People who come up with “Magna Cartas” and “visions” of or for “Internet freedom” miss the whole point. Not only that, they fail to see the irony in what they are advocating. These “visions” and frameworks are supposedly to “uphold” Internet “freedom” and seek to implement guidelines, standards, and/or “covenants” amongst stakeholders (people and parties whose overall well-being depend on access to the Internet in its current form). Presumably, maintaining the status quo (the network’s (1) on-going openness, (2) universal access to it, and (3) its laissez-faire environment) is the overall aim of these groups.
Very noble ideals. But the Internet is the Internet because it owes its nature to no entity or group. It is very likely if not certain that its three “status quo” properties listed above will remain stable over time regardless of any amount of governance people presume to apply to it. Try to control one part of it, and it will grow and/or shape-shift into something that allows its denizens to bypass that control region or domain.
Look no further than the very system that sustains our lot for now — Mother Nature. Nature will always be Nature whether she is the Nature as we know her today or the Nature as the planet’s next dominants species might know her, say, 500 years into the future. Those of us who see the Internet as necessarily the peachy place for “sharing” lofty ideas and mounting “activist” projects that it ought to be fail to appreciate just how fragile this very narrow notion of what the Net should be really is.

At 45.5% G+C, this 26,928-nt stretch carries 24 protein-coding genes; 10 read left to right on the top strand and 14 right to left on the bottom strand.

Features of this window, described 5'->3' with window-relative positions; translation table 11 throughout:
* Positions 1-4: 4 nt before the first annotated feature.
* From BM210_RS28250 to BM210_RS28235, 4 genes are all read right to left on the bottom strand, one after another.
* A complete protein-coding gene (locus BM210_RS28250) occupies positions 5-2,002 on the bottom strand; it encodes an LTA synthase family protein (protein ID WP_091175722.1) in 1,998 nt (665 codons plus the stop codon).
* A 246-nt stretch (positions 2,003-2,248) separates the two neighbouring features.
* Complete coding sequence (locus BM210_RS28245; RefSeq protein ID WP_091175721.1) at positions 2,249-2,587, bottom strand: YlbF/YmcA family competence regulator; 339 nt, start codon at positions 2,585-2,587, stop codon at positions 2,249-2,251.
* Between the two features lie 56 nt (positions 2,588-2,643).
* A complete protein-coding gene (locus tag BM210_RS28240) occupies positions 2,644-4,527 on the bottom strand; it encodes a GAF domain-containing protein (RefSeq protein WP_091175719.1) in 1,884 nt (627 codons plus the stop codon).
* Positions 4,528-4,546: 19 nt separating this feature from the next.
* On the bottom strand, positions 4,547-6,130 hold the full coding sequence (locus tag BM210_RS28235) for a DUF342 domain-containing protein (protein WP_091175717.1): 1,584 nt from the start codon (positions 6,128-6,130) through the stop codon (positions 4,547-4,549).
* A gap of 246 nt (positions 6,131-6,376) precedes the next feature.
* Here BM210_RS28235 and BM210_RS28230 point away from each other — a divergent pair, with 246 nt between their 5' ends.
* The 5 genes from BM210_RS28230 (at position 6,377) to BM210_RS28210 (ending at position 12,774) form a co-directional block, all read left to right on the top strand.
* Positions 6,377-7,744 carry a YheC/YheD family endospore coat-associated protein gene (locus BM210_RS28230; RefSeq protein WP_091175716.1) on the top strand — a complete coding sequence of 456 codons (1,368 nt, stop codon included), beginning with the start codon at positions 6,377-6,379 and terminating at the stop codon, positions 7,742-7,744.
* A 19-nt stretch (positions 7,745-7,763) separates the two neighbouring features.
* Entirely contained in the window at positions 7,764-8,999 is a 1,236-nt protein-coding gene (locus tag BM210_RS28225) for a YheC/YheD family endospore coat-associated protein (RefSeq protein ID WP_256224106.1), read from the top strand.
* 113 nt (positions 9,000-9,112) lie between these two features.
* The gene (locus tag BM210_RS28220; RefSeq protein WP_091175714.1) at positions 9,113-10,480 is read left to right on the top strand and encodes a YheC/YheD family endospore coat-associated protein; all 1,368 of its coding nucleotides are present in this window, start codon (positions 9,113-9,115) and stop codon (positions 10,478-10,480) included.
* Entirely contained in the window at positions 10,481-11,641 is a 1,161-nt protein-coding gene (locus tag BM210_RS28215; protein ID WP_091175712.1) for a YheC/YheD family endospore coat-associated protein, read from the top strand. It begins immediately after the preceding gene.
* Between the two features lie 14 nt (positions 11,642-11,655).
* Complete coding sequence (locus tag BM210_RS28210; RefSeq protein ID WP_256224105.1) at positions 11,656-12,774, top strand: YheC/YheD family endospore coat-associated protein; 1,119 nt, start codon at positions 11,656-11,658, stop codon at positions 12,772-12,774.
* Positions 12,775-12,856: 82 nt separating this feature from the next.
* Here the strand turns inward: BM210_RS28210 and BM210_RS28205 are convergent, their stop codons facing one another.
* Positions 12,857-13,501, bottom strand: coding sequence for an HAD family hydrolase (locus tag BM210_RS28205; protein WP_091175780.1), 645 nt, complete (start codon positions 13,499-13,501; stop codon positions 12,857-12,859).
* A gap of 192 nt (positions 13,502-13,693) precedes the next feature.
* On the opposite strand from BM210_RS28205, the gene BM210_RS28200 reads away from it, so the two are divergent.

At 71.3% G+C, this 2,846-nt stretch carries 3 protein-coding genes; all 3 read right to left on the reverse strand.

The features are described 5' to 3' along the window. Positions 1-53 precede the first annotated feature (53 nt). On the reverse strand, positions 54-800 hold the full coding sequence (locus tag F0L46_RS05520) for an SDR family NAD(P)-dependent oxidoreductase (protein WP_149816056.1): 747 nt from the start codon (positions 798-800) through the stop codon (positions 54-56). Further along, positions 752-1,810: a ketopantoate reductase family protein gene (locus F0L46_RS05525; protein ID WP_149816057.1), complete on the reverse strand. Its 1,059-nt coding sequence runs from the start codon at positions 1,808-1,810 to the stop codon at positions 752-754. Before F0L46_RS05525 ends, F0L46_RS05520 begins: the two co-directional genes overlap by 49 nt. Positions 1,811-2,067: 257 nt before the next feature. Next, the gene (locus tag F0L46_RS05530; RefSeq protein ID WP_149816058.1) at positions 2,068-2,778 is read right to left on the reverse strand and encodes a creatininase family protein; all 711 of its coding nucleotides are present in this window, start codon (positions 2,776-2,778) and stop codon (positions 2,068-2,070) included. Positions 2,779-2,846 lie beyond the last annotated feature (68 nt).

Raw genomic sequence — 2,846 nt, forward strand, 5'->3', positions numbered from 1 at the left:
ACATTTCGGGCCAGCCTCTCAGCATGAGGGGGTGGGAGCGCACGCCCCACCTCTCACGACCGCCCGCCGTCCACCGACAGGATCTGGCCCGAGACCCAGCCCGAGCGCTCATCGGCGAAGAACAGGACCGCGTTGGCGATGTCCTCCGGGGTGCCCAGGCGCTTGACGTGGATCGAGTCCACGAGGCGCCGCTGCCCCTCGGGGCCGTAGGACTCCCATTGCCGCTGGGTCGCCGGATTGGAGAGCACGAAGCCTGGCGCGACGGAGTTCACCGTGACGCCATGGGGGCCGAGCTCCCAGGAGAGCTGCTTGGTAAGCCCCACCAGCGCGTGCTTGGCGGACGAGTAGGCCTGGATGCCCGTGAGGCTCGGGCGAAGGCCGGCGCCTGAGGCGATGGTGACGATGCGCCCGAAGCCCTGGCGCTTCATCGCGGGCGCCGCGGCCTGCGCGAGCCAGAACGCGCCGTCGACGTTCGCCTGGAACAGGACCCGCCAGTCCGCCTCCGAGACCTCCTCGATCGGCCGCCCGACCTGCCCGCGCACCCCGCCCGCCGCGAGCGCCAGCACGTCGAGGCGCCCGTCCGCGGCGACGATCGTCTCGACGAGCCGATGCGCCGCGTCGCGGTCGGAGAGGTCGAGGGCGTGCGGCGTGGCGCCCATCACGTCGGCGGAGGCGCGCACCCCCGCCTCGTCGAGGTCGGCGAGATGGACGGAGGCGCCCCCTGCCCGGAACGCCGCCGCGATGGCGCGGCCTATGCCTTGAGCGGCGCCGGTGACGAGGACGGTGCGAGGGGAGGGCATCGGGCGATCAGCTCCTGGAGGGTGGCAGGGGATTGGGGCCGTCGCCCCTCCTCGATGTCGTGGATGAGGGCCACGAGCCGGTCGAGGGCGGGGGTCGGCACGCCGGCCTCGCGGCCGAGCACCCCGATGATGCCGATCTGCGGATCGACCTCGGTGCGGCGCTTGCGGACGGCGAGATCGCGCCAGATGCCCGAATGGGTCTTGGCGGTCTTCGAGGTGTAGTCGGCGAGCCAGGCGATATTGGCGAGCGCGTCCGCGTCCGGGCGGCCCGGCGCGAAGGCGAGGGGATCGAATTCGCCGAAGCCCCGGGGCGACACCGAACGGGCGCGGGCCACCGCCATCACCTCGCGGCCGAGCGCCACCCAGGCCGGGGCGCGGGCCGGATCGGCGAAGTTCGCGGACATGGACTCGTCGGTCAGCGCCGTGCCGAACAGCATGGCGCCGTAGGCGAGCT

If a bunch of netizens harbour that sort of notion, there will always be a counter-notion that a different group will uphold. Thus we see the on-going clash between advocates of Internet “freedom” and state officials who wish to regulate it. Everyone has an opinion around what the Net ought to be. But the Net as a whole is bigger than that. The Net is shaped not only by the agglomeration of the different ideas that different groups feel it should be but also by the very battles for memetic domination that these different groups wage within it.
The mere existence of digital vigilante group Anonymous, for example, is a testament to how pointless it is to latch on to any paradigm of what the Net ought to be or should be. For every lofty structure in place to regulate from the top, there will always be a grassroots force quietly chiseling away at its foundation from the bottom. And in an ecosystem, it is usually the savviest of the lot who have the least to say and care the least about top-down governance. The truly savvy don’t even care enough to show a face. They just get on with it and thrive in uncertainty, ambiguity, and volatility in the same manner that viruses, Nature’s most deadly predator, goes about its work silently while human beings loudly and pompously pontificate about “saving the planet” yet fail to do just that in actual practice.
The Internet as a technology is unprecedented in the way it provides the infrastructure that enables such a purely Darwinian dynamic in the way information is distributed and accessed to take life over timeframes that are measured by the hour — even with seconds — rather than by generations as was only possible in the past using word of mouth or print. Using old notions of “governance” to presume to harness — or control — this power can only lead to failure.
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